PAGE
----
While AMDs next generation graphics hardware may be able to execute more general code compiled from a wider range of languages, it is not an x86 processor, and it can not replace the CPU. If you look at the diagram, it has a single scalar unit to handle non-vector code in each compute unit. It also has 64 units in the 4 vector arrays of each CU. If you actually tried to compile and run the kind of branch heavy, integer code that CPUs have to deal with on a CU, then it would probably run entirely and very, very slowly on that single scalar unit.
    Reply
  • MrSpadge - Wednesday, June 22, 2011 - link

    I think you've got the right idea with this being melted into a Bulldozer-like design. however, it wouldn't replace the x86 ALUs, which are highly-optimized for high clock speed and low latency execution, as well as excellent handling of branches etc.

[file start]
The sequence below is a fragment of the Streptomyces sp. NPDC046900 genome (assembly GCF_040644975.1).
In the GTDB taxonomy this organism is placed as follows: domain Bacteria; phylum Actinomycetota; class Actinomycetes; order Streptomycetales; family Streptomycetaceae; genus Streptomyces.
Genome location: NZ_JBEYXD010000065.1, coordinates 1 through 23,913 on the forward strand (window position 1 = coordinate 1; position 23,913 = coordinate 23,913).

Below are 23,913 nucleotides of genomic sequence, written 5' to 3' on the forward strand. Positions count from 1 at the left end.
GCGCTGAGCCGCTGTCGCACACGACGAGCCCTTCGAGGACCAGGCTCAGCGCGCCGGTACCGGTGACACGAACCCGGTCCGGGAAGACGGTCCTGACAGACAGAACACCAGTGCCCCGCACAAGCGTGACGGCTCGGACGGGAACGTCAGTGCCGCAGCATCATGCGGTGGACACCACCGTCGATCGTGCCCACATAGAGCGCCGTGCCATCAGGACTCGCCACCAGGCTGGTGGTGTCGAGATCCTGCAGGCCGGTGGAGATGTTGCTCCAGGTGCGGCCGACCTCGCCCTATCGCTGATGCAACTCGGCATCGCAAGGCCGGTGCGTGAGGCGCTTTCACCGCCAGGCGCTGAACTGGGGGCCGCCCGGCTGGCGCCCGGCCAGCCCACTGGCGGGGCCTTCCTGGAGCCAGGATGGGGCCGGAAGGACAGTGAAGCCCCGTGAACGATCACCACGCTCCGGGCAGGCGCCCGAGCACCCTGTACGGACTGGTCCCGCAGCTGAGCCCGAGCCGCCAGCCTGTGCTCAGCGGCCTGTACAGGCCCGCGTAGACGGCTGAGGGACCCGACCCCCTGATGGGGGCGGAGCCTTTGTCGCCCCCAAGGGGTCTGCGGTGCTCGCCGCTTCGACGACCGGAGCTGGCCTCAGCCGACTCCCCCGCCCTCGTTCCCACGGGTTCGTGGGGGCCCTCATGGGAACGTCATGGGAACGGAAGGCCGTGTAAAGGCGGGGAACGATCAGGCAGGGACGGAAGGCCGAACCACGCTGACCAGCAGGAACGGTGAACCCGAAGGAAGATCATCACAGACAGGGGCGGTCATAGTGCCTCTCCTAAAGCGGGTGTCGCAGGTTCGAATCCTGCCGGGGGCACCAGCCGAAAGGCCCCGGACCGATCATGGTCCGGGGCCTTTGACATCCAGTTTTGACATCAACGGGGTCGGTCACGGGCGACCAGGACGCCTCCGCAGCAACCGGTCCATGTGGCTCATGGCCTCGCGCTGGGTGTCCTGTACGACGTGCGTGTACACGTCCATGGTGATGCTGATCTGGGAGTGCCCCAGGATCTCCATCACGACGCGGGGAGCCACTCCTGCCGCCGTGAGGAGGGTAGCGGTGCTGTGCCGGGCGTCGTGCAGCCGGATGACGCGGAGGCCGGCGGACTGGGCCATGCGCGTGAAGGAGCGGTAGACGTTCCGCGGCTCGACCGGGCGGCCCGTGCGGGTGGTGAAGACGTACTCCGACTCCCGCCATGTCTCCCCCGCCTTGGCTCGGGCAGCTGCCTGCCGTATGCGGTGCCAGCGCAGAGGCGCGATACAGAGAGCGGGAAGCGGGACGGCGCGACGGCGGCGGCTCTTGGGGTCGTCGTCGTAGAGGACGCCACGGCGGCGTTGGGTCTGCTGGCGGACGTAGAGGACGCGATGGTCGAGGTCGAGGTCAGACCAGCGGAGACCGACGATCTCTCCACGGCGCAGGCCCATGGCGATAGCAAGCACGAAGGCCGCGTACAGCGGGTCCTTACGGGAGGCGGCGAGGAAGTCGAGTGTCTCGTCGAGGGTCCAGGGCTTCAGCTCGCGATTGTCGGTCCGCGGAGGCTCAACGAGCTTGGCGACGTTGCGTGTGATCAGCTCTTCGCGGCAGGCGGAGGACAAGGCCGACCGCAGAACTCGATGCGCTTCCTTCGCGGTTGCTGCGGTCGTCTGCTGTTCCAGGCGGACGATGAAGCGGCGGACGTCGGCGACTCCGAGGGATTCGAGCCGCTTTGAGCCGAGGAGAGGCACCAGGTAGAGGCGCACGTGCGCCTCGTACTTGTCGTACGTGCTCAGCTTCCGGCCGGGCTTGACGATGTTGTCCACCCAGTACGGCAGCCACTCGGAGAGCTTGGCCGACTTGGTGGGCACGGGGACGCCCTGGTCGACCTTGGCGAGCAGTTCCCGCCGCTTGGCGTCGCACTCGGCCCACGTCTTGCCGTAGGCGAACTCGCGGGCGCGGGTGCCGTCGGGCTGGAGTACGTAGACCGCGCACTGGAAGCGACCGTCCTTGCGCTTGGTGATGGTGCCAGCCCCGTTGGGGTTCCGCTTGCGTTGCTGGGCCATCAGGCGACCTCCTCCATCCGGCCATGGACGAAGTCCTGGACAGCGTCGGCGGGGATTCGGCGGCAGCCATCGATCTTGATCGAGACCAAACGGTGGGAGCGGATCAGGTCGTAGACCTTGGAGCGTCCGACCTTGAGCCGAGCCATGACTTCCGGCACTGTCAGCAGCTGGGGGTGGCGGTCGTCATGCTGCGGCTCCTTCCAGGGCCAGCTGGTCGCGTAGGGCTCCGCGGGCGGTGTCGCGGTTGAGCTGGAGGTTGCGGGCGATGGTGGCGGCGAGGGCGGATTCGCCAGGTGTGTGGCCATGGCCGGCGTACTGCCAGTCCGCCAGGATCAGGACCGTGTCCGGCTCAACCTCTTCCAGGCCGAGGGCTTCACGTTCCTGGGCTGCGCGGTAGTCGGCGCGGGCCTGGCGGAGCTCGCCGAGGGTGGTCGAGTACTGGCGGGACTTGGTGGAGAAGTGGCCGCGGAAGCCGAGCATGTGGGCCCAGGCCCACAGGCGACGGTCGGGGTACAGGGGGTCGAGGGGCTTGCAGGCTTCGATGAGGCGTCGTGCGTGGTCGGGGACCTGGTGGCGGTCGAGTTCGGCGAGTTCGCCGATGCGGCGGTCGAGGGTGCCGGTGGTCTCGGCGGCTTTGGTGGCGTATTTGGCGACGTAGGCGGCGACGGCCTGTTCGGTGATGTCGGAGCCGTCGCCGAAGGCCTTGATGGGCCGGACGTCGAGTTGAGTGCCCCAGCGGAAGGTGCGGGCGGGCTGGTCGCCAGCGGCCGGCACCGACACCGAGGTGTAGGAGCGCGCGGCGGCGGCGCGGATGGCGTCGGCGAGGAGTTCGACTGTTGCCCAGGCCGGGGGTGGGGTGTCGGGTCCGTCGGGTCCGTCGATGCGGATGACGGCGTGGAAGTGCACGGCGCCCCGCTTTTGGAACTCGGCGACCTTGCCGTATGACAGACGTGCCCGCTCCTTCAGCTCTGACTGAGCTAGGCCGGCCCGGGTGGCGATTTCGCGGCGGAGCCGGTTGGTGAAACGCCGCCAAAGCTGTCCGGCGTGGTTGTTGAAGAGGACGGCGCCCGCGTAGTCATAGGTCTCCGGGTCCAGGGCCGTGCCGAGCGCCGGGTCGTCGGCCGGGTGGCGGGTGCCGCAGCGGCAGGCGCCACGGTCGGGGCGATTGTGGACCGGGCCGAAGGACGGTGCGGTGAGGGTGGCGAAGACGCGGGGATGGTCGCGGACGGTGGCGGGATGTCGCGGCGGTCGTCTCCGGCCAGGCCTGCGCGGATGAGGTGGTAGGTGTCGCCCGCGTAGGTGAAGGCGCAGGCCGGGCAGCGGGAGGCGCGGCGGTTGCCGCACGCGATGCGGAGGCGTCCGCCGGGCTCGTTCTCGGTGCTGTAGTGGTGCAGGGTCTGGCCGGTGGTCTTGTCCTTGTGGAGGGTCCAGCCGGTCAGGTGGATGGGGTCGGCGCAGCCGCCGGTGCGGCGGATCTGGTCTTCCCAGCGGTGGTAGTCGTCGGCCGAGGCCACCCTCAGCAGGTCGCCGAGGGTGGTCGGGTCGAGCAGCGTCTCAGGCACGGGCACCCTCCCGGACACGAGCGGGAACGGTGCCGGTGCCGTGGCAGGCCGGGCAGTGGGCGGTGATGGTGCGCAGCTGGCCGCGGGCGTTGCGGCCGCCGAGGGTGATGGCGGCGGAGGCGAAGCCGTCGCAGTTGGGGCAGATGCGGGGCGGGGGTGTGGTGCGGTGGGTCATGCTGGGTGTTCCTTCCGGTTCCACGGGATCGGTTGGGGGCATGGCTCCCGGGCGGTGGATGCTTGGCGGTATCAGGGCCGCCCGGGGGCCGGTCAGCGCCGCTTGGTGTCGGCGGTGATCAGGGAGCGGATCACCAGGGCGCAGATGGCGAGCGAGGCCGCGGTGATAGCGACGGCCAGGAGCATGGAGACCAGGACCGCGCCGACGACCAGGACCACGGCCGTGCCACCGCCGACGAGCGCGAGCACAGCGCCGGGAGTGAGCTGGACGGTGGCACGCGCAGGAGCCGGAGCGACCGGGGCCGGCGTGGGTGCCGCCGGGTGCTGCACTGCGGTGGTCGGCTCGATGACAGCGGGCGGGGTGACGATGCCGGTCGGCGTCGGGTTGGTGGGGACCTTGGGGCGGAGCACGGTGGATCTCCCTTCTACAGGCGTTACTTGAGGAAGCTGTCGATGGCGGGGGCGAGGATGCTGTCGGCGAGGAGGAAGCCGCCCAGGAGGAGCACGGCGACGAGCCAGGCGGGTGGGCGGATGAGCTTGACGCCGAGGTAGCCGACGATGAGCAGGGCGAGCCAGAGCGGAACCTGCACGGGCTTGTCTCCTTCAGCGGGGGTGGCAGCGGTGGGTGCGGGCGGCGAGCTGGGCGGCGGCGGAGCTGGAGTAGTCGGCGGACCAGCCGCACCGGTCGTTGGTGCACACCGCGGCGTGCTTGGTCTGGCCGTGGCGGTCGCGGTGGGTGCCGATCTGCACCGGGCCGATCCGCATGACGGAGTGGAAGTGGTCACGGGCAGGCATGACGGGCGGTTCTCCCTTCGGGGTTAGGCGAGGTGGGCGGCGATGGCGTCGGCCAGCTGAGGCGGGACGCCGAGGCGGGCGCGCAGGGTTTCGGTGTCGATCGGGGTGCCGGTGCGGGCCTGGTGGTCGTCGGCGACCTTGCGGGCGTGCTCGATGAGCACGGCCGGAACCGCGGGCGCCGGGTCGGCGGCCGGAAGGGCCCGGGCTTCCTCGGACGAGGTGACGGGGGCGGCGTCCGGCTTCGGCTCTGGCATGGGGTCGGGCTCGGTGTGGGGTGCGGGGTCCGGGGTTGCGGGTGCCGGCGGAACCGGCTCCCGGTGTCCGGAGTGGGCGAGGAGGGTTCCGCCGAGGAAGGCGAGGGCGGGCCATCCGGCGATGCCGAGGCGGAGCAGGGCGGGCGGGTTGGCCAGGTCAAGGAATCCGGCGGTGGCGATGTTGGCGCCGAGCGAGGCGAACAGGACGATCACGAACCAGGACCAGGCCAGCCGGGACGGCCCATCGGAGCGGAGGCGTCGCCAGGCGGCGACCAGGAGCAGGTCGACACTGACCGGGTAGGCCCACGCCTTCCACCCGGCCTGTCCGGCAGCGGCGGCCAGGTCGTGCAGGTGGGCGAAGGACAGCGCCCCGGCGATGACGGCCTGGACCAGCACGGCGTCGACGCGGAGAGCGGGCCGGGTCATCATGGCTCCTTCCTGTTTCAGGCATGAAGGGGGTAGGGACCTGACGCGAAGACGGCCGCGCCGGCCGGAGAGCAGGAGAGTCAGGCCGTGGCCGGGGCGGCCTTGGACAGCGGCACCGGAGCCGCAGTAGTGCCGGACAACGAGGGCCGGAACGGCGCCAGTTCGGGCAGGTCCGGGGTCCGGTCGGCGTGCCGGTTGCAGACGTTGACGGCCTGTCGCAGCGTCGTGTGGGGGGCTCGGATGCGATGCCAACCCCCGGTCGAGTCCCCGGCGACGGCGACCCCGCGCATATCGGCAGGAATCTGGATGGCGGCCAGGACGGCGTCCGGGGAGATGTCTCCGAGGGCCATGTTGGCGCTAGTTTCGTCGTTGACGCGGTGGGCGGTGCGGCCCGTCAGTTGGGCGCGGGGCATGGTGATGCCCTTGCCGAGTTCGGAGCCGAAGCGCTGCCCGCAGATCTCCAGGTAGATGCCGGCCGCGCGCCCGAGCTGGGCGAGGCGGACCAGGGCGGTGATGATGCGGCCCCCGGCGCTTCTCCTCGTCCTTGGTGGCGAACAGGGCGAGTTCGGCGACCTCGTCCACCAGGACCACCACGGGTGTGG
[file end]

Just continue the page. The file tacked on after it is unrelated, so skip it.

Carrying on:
No, it would rather replace or supplement a fat FPU shared between many "cores" (which, by then would basically mean ALUs + scheduling). Most tasks which requires massive fp number crunching can be executed well in parallel and therefore are suitable for execution on a GPU core. The question is just how to bond them together so that the software guys can actually use them..

    MrS
    Reply
  • Deleted - Thursday, December 22, 2011 - link

    Basically, what we have here is a math coprocessor. Back in the day, Intel's x86 processors were very good (relatively speaking) at integer math, but choked on floating point math. So Intel created the 8087 to handle the floating point calculations while the CPU handled the integer calculations (obviously this wasn't exclusive to Intel, but I'm generalizing). Eventually, the floating point unit was merged onto the CPU, and programs began using them interchangeably.